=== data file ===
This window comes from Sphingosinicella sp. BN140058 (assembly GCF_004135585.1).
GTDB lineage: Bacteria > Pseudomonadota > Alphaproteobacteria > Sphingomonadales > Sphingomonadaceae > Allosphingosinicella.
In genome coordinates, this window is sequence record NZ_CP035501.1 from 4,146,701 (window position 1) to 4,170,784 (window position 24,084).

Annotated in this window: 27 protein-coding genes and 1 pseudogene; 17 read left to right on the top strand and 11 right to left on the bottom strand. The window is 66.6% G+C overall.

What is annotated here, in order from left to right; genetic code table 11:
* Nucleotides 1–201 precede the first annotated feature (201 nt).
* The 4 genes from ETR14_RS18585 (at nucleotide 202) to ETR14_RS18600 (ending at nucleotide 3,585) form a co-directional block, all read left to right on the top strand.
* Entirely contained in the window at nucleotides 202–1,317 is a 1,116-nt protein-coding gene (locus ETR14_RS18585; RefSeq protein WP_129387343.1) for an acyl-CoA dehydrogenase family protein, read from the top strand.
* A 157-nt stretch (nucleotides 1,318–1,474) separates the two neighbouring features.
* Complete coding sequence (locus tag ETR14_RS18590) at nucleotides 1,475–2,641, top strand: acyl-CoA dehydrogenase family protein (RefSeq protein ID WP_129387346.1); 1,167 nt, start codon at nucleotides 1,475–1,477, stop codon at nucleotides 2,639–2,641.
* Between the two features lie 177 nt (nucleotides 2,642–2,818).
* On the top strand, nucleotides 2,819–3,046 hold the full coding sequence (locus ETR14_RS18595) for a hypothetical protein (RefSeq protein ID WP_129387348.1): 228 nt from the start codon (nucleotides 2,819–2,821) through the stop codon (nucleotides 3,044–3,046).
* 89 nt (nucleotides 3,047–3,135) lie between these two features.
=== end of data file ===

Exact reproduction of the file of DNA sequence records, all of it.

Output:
This window comes from Sphingosinicella sp. BN140058 (assembly GCF_004135585.1).
GTDB lineage: Bacteria > Pseudomonadota > Alphaproteobacteria > Sphingomonadales > Sphingomonadaceae > Allosphingosinicella.
In genome coordinates, this window is sequence record NZ_CP035501.1 from 4,146,701 (window position 1) to 4,170,784 (window position 24,084).

Annotated in this window: 27 protein-coding genes and 1 pseudogene; 17 read left to right on the top strand and 11 right to left on the bottom strand. The window is 66.6% G+C overall.

What is annotated here, in order from left to right; genetic code table 11:
* Nucleotides 1–201 precede the first annotated feature (201 nt).
* The 4 genes from ETR14_RS18585 (at nucleotide 202) to ETR14_RS18600 (ending at nucleotide 3,585) form a co-directional block, all read left to right on the top strand.
* Entirely contained in the window at nucleotides 202–1,317 is a 1,116-nt protein-coding gene (locus ETR14_RS18585; RefSeq protein WP_129387343.1) for an acyl-CoA dehydrogenase family protein, read from the top strand.
* A 157-nt stretch (nucleotides 1,318–1,474) separates the two neighbouring features.
* Complete coding sequence (locus tag ETR14_RS18590) at nucleotides 1,475–2,641, top strand: acyl-CoA dehydrogenase family protein (RefSeq protein ID WP_129387346.1); 1,167 nt, start codon at nucleotides 1,475–1,477, stop codon at nucleotides 2,639–2,641.
* Between the two features lie 177 nt (nucleotides 2,642–2,818).
* On the top strand, nucleotides 2,819–3,046 hold the full coding sequence (locus ETR14_RS18595) for a hypothetical protein (RefSeq protein ID WP_129387348.1): 228 nt from the start codon (nucleotides 2,819–2,821) through the stop codon (nucleotides 3,044–3,046).
* 89 nt (nucleotides 3,047–3,135) lie between these two features.